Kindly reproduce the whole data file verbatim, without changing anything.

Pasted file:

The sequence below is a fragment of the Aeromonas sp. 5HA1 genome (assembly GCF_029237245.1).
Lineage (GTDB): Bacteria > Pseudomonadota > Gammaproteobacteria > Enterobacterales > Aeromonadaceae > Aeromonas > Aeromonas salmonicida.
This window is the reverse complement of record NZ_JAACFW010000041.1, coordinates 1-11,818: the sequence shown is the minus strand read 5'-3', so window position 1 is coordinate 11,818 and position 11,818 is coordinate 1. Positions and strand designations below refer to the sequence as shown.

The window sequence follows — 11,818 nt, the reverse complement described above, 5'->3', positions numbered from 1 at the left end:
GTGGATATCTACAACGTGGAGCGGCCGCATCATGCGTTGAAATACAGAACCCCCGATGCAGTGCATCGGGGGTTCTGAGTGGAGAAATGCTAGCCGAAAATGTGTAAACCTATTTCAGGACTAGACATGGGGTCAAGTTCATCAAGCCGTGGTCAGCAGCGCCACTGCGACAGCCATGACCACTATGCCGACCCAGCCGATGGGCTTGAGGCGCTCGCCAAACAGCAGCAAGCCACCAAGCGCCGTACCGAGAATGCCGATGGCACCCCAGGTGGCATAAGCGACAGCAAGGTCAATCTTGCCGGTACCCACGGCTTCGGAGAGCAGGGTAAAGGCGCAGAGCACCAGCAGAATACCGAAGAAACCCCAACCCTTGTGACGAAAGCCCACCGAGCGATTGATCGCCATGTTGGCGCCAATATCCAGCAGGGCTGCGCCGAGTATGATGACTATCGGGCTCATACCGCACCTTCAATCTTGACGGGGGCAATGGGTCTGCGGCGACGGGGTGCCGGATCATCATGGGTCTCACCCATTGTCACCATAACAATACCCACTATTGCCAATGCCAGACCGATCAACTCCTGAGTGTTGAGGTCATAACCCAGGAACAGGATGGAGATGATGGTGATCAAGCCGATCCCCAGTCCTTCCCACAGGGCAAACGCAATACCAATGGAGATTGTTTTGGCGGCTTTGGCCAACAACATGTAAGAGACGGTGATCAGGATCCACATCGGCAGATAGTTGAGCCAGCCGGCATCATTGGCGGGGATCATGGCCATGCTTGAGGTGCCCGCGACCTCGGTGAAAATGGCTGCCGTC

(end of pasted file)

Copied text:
The sequence below is a fragment of the Aeromonas sp. 5HA1 genome (assembly GCF_029237245.1).
Lineage (GTDB): Bacteria > Pseudomonadota > Gammaproteobacteria > Enterobacterales > Aeromonadaceae > Aeromonas > Aeromonas salmonicida.
This window is the reverse complement of record NZ_JAACFW010000041.1, coordinates 1-11,818: the sequence shown is the minus strand read 5'-3', so window position 1 is coordinate 11,818 and position 11,818 is coordinate 1. Positions and strand designations below refer to the sequence as shown.

The window sequence follows — 11,818 nt, the reverse complement described above, 5'->3', positions numbered from 1 at the left end:
GTGGATATCTACAACGTGGAGCGGCCGCATCATGCGTTGAAATACAGAACCCCCGATGCAGTGCATCGGGGGTTCTGAGTGGAGAAATGCTAGCCGAAAATGTGTAAACCTATTTCAGGACTAGACATGGGGTCAAGTTCATCAAGCCGTGGTCAGCAGCGCCACTGCGACAGCCATGACCACTATGCCGACCCAGCCGATGGGCTTGAGGCGCTCGCCAAACAGCAGCAAGCCACCAAGCGCCGTACCGAGAATGCCGATGGCACCCCAGGTGGCATAAGCGACAGCAAGGTCAATCTTGCCGGTACCCACGGCTTCGGAGAGCAGGGTAAAGGCGCAGAGCACCAGCAGAATACCGAAGAAACCCCAACCCTTGTGACGAAAGCCCACCGAGCGATTGATCGCCATGTTGGCGCCAATATCCAGCAGGGCTGCGCCGAGTATGATGACTATCGGGCTCATACCGCACCTTCAATCTTGACGGGGGCAATGGGTCTGCGGCGACGGGGTGCCGGATCATCATGGGTCTCACCCATTGTCACCATAACAATACCCACTATTGCCAATGCCAGACCGATCAACTCCTGAGTGTTGAGGTCATAACCCAGGAACAGGATGGAGATGATGGTGATCAAGCCGATCCCCAGTCCTTCCCACAGGGCAAACGCAATACCAATGGAGATTGTTTTGGCGGCTTTGGCCAACAACATGTAAGAGACGGTGATCAGGATCCACATCGGCAGATAGTTGAGCCAGCCGGCATCATTGGCGGGGATCATGGCCATGCTTGAGGTGCCCGCGACCTCGGTGAAAATGGCTGCCGTC